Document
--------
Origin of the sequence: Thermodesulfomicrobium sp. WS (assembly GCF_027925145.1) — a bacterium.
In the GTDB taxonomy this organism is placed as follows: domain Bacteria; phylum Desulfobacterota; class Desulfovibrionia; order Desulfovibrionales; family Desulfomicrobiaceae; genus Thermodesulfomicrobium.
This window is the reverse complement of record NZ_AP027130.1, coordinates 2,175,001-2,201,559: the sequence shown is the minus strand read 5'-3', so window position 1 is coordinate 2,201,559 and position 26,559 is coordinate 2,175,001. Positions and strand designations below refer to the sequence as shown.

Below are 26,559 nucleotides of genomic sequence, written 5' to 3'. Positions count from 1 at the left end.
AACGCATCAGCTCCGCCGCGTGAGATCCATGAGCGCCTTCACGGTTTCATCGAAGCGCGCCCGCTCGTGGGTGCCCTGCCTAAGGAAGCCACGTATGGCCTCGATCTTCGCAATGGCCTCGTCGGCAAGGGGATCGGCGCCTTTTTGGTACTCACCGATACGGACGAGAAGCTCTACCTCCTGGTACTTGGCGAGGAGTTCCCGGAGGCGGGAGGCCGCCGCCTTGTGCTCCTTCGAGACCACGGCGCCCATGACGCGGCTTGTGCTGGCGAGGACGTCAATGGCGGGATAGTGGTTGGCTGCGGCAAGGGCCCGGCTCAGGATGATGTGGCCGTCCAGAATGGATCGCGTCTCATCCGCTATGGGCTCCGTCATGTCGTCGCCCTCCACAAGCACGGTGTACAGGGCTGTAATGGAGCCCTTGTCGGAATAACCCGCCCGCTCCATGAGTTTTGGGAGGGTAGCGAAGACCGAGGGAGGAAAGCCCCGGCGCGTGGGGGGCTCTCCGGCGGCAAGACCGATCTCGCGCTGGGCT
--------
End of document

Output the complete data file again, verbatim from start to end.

Origin of the sequence: Thermodesulfomicrobium sp. WS (assembly GCF_027925145.1) — a bacterium.
In the GTDB taxonomy this organism is placed as follows: domain Bacteria; phylum Desulfobacterota; class Desulfovibrionia; order Desulfovibrionales; family Desulfomicrobiaceae; genus Thermodesulfomicrobium.
This window is the reverse complement of record NZ_AP027130.1, coordinates 2,175,001-2,201,559: the sequence shown is the minus strand read 5'-3', so window position 1 is coordinate 2,201,559 and position 26,559 is coordinate 2,175,001. Positions and strand designations below refer to the sequence as shown.

Below are 26,559 nucleotides of genomic sequence, written 5' to 3'. Positions count from 1 at the left end.
AACGCATCAGCTCCGCCGCGTGAGATCCATGAGCGCCTTCACGGTTTCATCGAAGCGCGCCCGCTCGTGGGTGCCCTGCCTAAGGAAGCCACGTATGGCCTCGATCTTCGCAATGGCCTCGTCGGCAAGGGGATCGGCGCCTTTTTGGTACTCACCGATACGGACGAGAAGCTCTACCTCCTGGTACTTGGCGAGGAGTTCCCGGAGGCGGGAGGCCGCCGCCTTGTGCTCCTTCGAGACCACGGCGCCCATGACGCGGCTTGTGCTGGCGAGGACGTCAATGGCGGGATAGTGGTTGGCTGCGGCAAGGGCCCGGCTCAGGATGATGTGGCCGTCCAGAATGGATCGCGTCTCATCCGCTATGGGCTCCGTCATGTCGTCGCCCTCCACAAGCACGGTGTACAGGGCTGTAATGGAGCCCTTGTCGGAATAACCCGCCCGCTCCATGAGTTTTGGGAGGGTAGCGAAGACCGAGGGAGGAAAGCCCCGGCGCGTGGGGGGCTCTCCGGCGGCAAGACCGATCTCGCGCTGGGCT